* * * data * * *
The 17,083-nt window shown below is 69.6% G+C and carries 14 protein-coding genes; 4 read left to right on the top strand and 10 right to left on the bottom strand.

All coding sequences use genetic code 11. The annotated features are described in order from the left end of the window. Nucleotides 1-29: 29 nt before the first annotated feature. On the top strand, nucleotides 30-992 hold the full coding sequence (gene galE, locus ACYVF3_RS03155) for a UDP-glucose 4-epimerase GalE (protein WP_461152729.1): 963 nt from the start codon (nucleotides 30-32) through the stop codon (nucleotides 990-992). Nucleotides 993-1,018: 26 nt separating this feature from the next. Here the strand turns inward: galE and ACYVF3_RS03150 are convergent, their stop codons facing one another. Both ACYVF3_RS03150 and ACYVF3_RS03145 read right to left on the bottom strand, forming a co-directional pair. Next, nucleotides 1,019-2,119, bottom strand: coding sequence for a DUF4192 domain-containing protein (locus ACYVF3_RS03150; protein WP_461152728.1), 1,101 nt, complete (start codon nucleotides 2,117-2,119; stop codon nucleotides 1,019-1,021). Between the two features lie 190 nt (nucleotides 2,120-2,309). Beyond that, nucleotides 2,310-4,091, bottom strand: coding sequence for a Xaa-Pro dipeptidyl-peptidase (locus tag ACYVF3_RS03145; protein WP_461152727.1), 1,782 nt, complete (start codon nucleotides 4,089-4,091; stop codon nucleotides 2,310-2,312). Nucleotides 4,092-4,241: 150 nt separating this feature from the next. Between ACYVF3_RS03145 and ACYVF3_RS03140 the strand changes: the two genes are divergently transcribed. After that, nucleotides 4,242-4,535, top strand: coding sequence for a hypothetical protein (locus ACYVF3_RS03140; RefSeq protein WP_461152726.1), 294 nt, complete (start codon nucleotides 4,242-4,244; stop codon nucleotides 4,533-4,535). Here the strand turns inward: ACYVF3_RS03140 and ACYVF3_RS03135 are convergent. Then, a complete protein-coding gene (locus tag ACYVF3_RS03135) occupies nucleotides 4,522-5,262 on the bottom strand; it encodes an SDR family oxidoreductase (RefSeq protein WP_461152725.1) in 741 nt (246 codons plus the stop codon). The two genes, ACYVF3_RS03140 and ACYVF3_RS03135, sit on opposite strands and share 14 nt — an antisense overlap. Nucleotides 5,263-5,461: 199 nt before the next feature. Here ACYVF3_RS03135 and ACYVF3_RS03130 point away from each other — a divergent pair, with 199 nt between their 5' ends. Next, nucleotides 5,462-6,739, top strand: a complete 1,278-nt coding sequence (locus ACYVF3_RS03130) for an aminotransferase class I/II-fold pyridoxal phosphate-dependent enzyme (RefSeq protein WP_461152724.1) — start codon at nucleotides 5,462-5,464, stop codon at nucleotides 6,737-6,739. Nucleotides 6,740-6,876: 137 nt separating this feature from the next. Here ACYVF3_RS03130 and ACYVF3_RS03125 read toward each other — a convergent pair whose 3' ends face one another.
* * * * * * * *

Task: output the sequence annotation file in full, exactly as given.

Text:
The 17,083-nt window shown below is 69.6% G+C and carries 14 protein-coding genes; 4 read left to right on the top strand and 10 right to left on the bottom strand.

All coding sequences use genetic code 11. The annotated features are described in order from the left end of the window. Nucleotides 1-29: 29 nt before the first annotated feature. On the top strand, nucleotides 30-992 hold the full coding sequence (gene galE, locus ACYVF3_RS03155) for a UDP-glucose 4-epimerase GalE (protein WP_461152729.1): 963 nt from the start codon (nucleotides 30-32) through the stop codon (nucleotides 990-992). Nucleotides 993-1,018: 26 nt separating this feature from the next. Here the strand turns inward: galE and ACYVF3_RS03150 are convergent, their stop codons facing one another. Both ACYVF3_RS03150 and ACYVF3_RS03145 read right to left on the bottom strand, forming a co-directional pair. Next, nucleotides 1,019-2,119, bottom strand: coding sequence for a DUF4192 domain-containing protein (locus ACYVF3_RS03150; protein WP_461152728.1), 1,101 nt, complete (start codon nucleotides 2,117-2,119; stop codon nucleotides 1,019-1,021). Between the two features lie 190 nt (nucleotides 2,120-2,309). Beyond that, nucleotides 2,310-4,091, bottom strand: coding sequence for a Xaa-Pro dipeptidyl-peptidase (locus tag ACYVF3_RS03145; protein WP_461152727.1), 1,782 nt, complete (start codon nucleotides 4,089-4,091; stop codon nucleotides 2,310-2,312). Nucleotides 4,092-4,241: 150 nt separating this feature from the next. Between ACYVF3_RS03145 and ACYVF3_RS03140 the strand changes: the two genes are divergently transcribed. After that, nucleotides 4,242-4,535, top strand: coding sequence for a hypothetical protein (locus ACYVF3_RS03140; RefSeq protein WP_461152726.1), 294 nt, complete (start codon nucleotides 4,242-4,244; stop codon nucleotides 4,533-4,535). Here the strand turns inward: ACYVF3_RS03140 and ACYVF3_RS03135 are convergent. Then, a complete protein-coding gene (locus tag ACYVF3_RS03135) occupies nucleotides 4,522-5,262 on the bottom strand; it encodes an SDR family oxidoreductase (RefSeq protein WP_461152725.1) in 741 nt (246 codons plus the stop codon). The two genes, ACYVF3_RS03140 and ACYVF3_RS03135, sit on opposite strands and share 14 nt — an antisense overlap. Nucleotides 5,263-5,461: 199 nt before the next feature. Here ACYVF3_RS03135 and ACYVF3_RS03130 point away from each other — a divergent pair, with 199 nt between their 5' ends. Next, nucleotides 5,462-6,739, top strand: a complete 1,278-nt coding sequence (locus ACYVF3_RS03130) for an aminotransferase class I/II-fold pyridoxal phosphate-dependent enzyme (RefSeq protein WP_461152724.1) — start codon at nucleotides 5,462-5,464, stop codon at nucleotides 6,737-6,739. Nucleotides 6,740-6,876: 137 nt separating this feature from the next. Here ACYVF3_RS03130 and ACYVF3_RS03125 read toward each other — a convergent pair whose 3' ends face one another.